Glen Ellen Brown has had an inspiring career in which she has climbed the corporate ladder and held a number of Senior Strategy and Brand Marketing positions. She graduated from The College of New Rochelle with a degree in Fine Arts, double majoring in Painting and Photography, and soon after moved to the city to pursue creative opportunities and get out of her small town. She started out working in graphic design for a publishing house, where she was first exposed to the business world. She then decided she wanted to learn more about money and finance, and took a job at Chase bank. There, she worked with real estate developers to finance new developments, all the while learning as much as she could about the business. At the time, she was one of the few women on Wall Street. On her five person team at Chase, she did an impressive 75% of the business.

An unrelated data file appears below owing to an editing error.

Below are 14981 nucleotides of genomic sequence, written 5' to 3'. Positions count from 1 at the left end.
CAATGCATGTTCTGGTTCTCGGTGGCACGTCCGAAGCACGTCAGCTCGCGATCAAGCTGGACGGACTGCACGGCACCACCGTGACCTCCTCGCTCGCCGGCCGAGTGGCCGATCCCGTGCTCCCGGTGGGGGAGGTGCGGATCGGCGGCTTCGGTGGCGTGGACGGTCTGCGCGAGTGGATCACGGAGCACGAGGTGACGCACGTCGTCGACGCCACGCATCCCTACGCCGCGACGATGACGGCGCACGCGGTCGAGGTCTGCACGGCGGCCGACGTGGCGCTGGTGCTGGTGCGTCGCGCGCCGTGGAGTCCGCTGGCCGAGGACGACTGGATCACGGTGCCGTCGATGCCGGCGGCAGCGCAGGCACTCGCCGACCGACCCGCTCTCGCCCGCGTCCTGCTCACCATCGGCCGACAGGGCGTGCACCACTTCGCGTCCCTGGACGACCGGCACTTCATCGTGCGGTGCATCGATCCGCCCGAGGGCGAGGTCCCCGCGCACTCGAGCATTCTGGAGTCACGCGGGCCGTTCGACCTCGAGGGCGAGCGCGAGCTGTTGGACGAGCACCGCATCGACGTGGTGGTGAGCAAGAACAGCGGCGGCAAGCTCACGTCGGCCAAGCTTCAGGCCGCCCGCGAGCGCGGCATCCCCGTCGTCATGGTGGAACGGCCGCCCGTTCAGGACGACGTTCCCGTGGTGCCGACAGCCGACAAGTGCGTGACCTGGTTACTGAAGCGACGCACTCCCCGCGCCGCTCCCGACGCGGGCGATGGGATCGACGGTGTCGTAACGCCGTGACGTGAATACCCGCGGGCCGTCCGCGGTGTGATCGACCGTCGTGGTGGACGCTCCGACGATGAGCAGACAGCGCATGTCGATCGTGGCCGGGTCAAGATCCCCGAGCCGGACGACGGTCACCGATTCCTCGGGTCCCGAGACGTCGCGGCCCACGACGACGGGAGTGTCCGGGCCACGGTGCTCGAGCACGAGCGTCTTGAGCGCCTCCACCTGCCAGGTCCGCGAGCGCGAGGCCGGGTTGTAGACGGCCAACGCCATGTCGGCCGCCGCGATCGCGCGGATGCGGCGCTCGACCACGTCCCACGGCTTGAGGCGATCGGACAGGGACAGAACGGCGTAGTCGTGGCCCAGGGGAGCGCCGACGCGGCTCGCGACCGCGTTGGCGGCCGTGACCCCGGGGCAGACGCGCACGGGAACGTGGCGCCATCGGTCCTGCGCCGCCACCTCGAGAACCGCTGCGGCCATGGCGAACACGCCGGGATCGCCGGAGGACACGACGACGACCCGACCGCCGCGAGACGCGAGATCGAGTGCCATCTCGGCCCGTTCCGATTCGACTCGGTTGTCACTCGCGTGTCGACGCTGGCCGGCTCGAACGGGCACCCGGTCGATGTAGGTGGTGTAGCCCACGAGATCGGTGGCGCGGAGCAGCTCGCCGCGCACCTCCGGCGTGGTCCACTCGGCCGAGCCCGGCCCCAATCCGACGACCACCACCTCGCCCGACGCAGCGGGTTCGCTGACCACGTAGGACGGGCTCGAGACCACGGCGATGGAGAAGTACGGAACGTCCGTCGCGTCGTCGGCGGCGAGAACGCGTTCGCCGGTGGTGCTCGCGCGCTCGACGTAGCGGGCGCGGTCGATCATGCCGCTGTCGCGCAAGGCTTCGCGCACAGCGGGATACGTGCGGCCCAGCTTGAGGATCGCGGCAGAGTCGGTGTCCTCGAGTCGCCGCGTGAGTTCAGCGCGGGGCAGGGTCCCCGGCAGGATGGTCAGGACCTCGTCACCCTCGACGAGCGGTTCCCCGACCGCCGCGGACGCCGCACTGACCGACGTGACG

After seeing how the developers could get financed and build something from nothing, she was inspired to once again use her creative talents to start her own business called Glenswear—hand-painting and designing clothing. Through this experience, she learned the same things she had at Chase; that she was good at working with groups and was very skilled in business and building brands. She then had the idea to start building brands for others, and successfully took on an array of jobs in marketing: first at Grey Advertising, Inc., next as Director of Marketing, Consumer Products at The Walt Disney Corporation; then VP, Consumer Products at MTV; SVP, at Kenneth Cole Productions; and SVP, GM and Member of Executive Management Team of Imix.com, (a business-to-business and consumer site for personalized digital entertainment). This, of course, before tackling the position of Vice President of Brand Development at Hearst in 2001, a position she currently holds. She also serves as a Board of Governor and Executive Committee member for the YMA Fashion Scholarship Fund, a Board of Governor for the We Are Family Foundation, and a Catalyst Board of Advisors Alumni Board Member.